chief curator keith hartley is in conversation with artist peter doig for the opening of the exhibtion peter doig no foreign lands at the scottish national gallery from 3rd august to 3rd november 2013.
dorothea rockburne: drawing which makes itself (by momavideos)
“how could drawing be of itself and not about something else?” having asked this question in 1973, the painter dorothea rockburne (american, born canada 1932) went on to answer it in visually compelling and intellectually provocative ways that tested the bounds of traditional drawing practice. this exhibition examines her groundbreaking project drawing which makes itself, of 1972–73, while highlighting the ideas that she has pursued throughout her career.
rockburne has said that paper has “terrific importance” for her: “i came to realize that a piece of paper is a metaphysical object. you write on it, you draw on it, you fold it.” she is interested in paper not just as the ground for a drawing but as an active material, its inherent qualities determining the form of the artwork. this is clear in works like scalar (1971), with its planes of chipboard and paper stained with crude oil, and in the carbon-paper drawings installed on both the wall and the floor, a series on view here in depth for the first time in forty years.
rockburne studied with a mathematician, max dehn, in the early 1950s, and his teachings on the underlying geometries in nature and art affected her profoundly. her golden section paintings (first exhibited in 1974 at this museum), as well as several series of works on paper that followed, refer to a mathematical ratio used by artists and architects since antiquity to produce shapes of harmonious proportions. rockburne’s work of later decades, including recent watercolors on view at the exhibition’s entrance, continues her exploration of these principles in nature, and specifically in the motion of planets.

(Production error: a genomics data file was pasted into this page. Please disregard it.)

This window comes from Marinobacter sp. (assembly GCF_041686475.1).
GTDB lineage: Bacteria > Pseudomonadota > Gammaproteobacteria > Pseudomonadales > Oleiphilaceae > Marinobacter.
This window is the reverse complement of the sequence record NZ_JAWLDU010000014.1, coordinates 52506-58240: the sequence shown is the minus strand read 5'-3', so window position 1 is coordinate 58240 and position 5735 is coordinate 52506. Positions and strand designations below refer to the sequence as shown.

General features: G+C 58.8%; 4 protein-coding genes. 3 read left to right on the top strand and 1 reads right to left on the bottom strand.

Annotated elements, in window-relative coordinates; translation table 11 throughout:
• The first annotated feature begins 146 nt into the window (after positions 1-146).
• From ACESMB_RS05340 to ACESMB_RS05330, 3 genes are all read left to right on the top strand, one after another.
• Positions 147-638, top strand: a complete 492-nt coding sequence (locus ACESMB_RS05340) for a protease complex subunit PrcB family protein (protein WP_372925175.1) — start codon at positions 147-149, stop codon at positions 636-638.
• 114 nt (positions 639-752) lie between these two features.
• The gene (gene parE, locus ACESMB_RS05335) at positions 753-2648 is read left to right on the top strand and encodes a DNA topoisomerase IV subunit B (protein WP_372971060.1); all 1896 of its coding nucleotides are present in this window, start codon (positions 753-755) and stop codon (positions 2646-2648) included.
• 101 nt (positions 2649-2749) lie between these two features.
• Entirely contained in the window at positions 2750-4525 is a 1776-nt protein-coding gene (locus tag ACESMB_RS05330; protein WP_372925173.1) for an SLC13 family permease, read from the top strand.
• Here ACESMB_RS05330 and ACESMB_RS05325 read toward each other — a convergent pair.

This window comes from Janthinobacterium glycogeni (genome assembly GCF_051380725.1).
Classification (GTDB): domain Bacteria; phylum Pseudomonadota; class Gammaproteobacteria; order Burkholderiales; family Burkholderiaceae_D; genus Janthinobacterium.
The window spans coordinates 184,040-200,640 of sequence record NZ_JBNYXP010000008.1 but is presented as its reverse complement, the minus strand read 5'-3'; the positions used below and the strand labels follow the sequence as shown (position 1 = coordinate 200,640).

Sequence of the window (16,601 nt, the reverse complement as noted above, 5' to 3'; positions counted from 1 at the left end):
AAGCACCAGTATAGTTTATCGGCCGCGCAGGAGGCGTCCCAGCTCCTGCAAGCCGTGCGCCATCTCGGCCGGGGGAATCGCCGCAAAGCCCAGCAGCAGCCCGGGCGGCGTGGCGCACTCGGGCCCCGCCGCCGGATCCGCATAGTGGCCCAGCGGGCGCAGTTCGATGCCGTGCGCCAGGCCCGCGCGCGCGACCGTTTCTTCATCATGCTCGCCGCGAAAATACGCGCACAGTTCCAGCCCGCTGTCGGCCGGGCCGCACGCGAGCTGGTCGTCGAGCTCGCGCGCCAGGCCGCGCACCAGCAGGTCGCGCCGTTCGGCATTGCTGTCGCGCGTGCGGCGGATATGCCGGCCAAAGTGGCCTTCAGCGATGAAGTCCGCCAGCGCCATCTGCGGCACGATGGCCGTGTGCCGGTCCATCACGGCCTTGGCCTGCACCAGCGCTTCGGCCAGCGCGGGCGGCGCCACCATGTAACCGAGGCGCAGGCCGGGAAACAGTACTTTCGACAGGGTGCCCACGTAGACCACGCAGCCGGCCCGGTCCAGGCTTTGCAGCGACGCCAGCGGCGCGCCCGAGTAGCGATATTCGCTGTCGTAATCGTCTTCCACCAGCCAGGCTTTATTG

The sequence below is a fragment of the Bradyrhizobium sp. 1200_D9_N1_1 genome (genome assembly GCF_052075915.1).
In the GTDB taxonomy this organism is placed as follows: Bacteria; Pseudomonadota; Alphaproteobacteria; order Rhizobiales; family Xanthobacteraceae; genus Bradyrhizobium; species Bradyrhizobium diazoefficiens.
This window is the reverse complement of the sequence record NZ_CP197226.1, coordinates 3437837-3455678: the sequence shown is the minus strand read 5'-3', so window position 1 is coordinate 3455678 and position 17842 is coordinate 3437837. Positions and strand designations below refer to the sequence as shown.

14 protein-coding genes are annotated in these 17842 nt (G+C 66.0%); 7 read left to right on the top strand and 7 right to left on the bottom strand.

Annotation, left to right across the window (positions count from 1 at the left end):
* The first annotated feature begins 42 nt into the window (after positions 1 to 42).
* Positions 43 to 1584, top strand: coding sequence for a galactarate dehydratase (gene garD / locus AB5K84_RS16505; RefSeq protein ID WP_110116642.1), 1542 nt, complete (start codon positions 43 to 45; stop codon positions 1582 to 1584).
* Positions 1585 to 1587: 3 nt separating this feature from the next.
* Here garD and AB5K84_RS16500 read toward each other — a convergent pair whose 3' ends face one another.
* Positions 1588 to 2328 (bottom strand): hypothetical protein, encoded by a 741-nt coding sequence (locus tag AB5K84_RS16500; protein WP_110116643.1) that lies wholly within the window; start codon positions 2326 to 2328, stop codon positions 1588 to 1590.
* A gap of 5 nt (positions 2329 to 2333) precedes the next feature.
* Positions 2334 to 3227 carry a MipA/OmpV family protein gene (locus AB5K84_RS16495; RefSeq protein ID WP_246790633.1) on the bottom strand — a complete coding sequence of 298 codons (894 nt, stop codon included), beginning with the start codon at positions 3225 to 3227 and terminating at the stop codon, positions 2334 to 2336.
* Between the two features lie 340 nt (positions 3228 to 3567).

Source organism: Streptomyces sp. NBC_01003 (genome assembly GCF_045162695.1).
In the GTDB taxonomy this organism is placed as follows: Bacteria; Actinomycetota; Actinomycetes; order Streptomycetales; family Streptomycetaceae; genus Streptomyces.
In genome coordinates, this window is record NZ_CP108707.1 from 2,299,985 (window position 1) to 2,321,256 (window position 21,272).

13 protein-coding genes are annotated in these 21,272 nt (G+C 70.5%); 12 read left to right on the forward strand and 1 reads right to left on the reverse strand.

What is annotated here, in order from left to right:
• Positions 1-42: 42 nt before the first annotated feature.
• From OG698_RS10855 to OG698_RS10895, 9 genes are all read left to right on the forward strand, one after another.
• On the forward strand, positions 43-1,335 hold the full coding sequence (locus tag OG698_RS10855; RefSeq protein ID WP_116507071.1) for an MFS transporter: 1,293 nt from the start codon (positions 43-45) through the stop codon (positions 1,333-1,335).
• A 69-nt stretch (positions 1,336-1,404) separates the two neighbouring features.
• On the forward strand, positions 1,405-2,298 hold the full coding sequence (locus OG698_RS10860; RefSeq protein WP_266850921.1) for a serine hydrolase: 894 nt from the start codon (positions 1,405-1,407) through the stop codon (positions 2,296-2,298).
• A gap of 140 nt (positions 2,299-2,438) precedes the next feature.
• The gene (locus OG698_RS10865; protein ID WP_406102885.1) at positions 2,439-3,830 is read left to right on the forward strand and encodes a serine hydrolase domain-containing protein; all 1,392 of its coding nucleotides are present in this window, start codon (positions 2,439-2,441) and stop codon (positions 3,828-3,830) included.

"I have noticed that when all the lights are on, people tend to talk about what they are doing—their outer lives. Sitting round in candlelight or firelight, people start to talk about how they are feeling—their inner lives. They speak subjectively, they argue less, there are longer pauses. To sit alone without any electric light is curiously creative. I have my best ideas at dawn or at nightfall, but not if I switch on the lights—then I start thinking about projects, deadlines, demands, and the shadows and shapes of the house become objects, not suggestions, things that need to done, not a background to thought."